The placement of the poor in the clean energy matrix

Although clean energy is sufficiently sustainable, user-friendly, people-centred and context-specific, it is, however, not that cheap as we are made to believe.
When the discourse of clean energy is propagated, the position and the overall concerns of the poor have never been clearly and effectively factored.
As such, the poor always find themselves at the mercy of the highly un-exclusive jargon with little or no relevance to the poor. In short, the poor are always left behind against the Sustainable Development Goals (SDGs) discourse, which no one should be left behind.
Inasmuch as the poor people or poor economies would want to make significant transformations from the fossil fuel-based energy to renewable energy, a number of factors militate against this shift.
These are namely poverty, poor energy literacy, lack of voice, illiteracy, and ignorance as well as being overburdened with the ghost of uncleared baggage of debts, both domestic and international.
These debts may emanate from the domestic lenders such as banks and private lending institutions, not forgetting the international monetary institutions like the scaring International Monetary Fund, the World Bank and the other related institutions of the same fibre.
Despite having poor structures and sometimes substandard dwellings, the majority of the poor cannot articulate why they need clean energy in the first place, and in the background of dilapidated, unfriendly, demeaning and harsh dwellings.
Of course, the poor cannot understand why something clean should be placed in sometimes inhabitable conditions.
Instead, why not improve the infrastructure first and then fit the houses with the new clean energy gadgets that would improve the quality of life, not only in the houses, but also the type of projects they would want to do to improve their livelihoods.
In this regard, the poor are not saying no to the provision of clean energy, but they are worried about which should come first.
Before this tremendous revolution or smart transition, there are some basic needs which should be fulfilled first before talking about whether the energy or dirty, that is if they do mind about the quality of the energy in the first place.
The regular and periodic climate change conferences have not been successful and meaningful enough in the eyes of the ordinary and the poor people.
This comes as a result of not much work having been done in terms of energy literacy campaigns, awareness and education, which are practically engaging and inclusive.
To date, a number of communities, towns and cities in Africa are still experiencing energy poverty, climate and energy literacy due to lack of sustainable engaging efforts.
Furthermore, not many African countries have shown interests in uplifting the living standards of their people because of corruption, nepotism and poor governance.
Only a few African countries like Botswana, Rwanda, Tunisia, Morocco, Namibia, among others, have demonstrated efforts to uplift the living standards of their people.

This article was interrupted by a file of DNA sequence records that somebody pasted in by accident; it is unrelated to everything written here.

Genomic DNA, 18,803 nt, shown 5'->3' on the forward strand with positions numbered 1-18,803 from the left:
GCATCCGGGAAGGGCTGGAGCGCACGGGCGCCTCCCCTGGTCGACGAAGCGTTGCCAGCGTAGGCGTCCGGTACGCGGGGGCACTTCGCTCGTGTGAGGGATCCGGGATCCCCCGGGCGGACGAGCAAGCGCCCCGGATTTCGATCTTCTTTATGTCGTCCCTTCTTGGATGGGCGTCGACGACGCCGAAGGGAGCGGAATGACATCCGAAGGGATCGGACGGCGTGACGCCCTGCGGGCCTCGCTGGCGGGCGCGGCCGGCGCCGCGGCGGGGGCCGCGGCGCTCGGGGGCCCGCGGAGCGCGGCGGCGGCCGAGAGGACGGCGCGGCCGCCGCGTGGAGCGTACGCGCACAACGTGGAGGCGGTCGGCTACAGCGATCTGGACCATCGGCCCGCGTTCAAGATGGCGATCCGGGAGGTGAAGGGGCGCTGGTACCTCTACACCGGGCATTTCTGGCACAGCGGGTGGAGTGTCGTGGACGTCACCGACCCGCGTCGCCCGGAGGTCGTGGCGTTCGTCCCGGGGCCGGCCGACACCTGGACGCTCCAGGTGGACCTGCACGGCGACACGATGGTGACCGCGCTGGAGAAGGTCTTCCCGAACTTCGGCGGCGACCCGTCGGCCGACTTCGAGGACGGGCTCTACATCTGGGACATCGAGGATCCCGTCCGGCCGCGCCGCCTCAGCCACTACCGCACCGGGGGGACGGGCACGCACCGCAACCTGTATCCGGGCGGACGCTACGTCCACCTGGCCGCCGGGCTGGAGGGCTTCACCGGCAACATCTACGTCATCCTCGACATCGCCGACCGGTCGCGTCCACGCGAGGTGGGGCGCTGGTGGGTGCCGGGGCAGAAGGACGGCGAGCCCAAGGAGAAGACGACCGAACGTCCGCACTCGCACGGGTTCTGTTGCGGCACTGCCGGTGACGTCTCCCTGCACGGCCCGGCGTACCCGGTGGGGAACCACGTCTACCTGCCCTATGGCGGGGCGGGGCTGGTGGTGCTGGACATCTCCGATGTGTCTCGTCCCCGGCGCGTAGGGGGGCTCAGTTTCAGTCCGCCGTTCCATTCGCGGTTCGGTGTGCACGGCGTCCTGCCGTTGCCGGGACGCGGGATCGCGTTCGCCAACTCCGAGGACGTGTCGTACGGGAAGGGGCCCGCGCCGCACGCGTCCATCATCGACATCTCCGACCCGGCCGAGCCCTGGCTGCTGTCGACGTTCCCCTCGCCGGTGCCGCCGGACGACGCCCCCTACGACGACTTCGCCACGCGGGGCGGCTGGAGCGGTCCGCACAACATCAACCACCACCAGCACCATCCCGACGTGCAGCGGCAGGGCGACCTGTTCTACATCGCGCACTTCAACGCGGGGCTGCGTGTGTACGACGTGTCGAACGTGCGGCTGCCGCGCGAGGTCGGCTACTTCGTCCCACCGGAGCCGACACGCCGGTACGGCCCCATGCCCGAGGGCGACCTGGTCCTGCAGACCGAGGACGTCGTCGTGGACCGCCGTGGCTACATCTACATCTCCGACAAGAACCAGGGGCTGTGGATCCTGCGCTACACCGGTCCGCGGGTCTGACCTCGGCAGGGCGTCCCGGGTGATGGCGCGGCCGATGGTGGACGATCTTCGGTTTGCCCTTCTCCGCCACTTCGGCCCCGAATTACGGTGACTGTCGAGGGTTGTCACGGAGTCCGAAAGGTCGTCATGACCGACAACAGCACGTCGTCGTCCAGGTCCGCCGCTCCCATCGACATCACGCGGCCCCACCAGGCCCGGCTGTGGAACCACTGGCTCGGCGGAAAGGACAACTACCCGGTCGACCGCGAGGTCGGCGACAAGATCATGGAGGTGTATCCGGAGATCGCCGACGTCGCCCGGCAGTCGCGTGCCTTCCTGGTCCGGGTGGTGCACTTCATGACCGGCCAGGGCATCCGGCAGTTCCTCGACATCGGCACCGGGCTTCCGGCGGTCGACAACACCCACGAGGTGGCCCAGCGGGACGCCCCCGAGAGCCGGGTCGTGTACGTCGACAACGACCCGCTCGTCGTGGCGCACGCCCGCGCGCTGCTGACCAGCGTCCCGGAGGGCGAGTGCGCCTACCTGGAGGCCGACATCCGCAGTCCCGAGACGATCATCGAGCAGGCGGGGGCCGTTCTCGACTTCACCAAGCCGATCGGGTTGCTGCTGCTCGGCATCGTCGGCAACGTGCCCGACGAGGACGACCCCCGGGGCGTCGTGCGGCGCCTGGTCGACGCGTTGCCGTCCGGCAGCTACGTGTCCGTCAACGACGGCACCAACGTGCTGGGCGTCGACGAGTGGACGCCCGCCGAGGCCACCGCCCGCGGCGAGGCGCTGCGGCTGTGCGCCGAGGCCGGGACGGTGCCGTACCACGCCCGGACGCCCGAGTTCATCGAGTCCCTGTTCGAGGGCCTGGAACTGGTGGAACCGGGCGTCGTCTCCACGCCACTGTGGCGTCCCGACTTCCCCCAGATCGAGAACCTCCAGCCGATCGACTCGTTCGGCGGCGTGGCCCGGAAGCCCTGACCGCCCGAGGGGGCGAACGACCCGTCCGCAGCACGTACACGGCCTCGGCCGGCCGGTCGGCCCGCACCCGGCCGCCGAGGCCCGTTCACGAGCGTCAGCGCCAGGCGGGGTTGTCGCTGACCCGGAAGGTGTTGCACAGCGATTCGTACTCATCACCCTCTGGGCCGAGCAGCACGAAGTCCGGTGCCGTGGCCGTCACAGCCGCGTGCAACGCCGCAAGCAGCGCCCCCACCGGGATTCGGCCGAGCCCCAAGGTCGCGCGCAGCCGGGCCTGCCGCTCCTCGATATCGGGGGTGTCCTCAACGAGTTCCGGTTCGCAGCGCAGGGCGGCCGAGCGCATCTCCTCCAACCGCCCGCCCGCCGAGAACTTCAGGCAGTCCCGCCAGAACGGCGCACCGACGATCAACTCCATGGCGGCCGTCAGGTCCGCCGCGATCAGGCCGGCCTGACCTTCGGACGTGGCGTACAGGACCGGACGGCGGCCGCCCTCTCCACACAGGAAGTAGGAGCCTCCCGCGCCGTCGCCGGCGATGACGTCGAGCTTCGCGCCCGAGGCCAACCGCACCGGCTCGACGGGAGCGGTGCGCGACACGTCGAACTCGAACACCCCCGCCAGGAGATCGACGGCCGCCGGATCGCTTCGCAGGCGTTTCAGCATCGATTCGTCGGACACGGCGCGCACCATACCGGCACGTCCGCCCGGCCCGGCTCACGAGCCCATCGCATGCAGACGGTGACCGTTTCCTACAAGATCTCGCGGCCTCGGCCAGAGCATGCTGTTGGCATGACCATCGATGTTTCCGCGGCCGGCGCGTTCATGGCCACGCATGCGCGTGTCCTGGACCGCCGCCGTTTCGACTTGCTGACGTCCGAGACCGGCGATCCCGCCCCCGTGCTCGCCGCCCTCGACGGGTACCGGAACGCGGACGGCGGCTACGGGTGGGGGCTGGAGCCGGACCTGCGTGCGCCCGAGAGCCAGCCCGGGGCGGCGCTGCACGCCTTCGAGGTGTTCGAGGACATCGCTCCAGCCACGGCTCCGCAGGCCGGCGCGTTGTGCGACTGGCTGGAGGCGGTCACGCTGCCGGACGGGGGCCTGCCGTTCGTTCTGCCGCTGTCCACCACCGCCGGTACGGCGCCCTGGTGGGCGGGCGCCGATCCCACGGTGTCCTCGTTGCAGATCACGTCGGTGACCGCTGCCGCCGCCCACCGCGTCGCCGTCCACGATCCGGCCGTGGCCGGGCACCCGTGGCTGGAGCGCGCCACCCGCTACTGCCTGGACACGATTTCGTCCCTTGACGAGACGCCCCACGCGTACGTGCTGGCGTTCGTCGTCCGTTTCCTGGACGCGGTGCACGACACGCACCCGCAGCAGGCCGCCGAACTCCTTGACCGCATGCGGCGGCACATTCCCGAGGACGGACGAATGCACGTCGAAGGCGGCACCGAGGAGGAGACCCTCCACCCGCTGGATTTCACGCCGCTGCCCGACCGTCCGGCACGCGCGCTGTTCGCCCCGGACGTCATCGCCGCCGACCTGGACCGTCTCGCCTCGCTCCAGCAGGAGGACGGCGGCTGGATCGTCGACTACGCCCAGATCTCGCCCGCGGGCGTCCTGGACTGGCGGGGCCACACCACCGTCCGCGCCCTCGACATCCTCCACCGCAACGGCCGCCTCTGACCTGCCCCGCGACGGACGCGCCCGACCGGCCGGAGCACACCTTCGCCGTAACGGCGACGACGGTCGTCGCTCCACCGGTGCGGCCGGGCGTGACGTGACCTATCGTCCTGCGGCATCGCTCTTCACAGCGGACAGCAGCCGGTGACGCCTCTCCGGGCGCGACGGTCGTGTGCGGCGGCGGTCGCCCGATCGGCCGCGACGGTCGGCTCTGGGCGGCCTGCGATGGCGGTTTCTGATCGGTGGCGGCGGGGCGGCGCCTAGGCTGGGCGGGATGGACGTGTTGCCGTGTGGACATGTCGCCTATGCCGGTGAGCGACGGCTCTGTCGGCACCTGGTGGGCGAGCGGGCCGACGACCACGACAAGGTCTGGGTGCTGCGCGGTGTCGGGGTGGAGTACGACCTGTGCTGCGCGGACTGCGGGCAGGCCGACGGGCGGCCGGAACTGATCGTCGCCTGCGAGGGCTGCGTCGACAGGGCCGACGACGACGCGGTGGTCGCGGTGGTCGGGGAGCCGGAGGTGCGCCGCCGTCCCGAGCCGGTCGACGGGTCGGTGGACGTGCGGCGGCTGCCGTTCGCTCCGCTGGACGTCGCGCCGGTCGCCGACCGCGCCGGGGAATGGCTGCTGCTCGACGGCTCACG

With the abundance of natural resources and mineral wealth, many African countries cannot provide clean energy to its people, which is quite ironic and paradoxical.
In this regard, energy poverty is quite inherent in African countries, whether it is clean or dirty, as the majority of the poor have never sufficiently experienced even the unclean energy being currently phased out.
This is worsened by the majority of companies who have come to Africa to loot minerals, disguised as investors, without contributing to community building and improvement of infrastructure.
They always leave these communities worse off and poverty stricken than they were in the beginning.
These companies are not alone, as they are aided by corrupt and oppressive African governments with undesirable human rights record and rule of law.
Against these backgrounds, it is a mockery to propagate issues of clean energy in unclean environments, where everything needs a complete overhaul.
Even the local companies, although reeling under excessive costs and punitive borrowings, have not made much efforts to contribute to the livelihoods of the poor.
There isn’t any meaningful partnerships or collaborations between the local companies and governments.
Even the tenders for clean energy development and production are not consortium driven but individually, politically and selfishly driven.
The end product, in this regard, is always energy poverty and stagnation.
Many African governments lack malleable and inclusive laws, with the capacity to support direct foreign investments, in a meaningful way.
As a result of these glaring pitfalls and challenges, the dream of reaching the middle-income status by 2030 will not be easy to attain.
In this regard, 2030 is an agenda for sustainable development which presently lacks sustainability.
Furthermore, SDG 7 highlights that member States should have access to affordable, reliable, sustainable and modern energy for all.
This, in turn, would be seen promoting job creation of local communities, thereby accelerating economic revival and poverty eradication, among other things.
Good sounding as this may be, surprisingly some African governments remain stagnant, paranoid and unwilling to uplift the standards of the poor from entrenched poverty, simply because the governments can hardly walk the talk.

Peter Makwanya is a climate change communicator. He writes in his capacity and can be contacted on: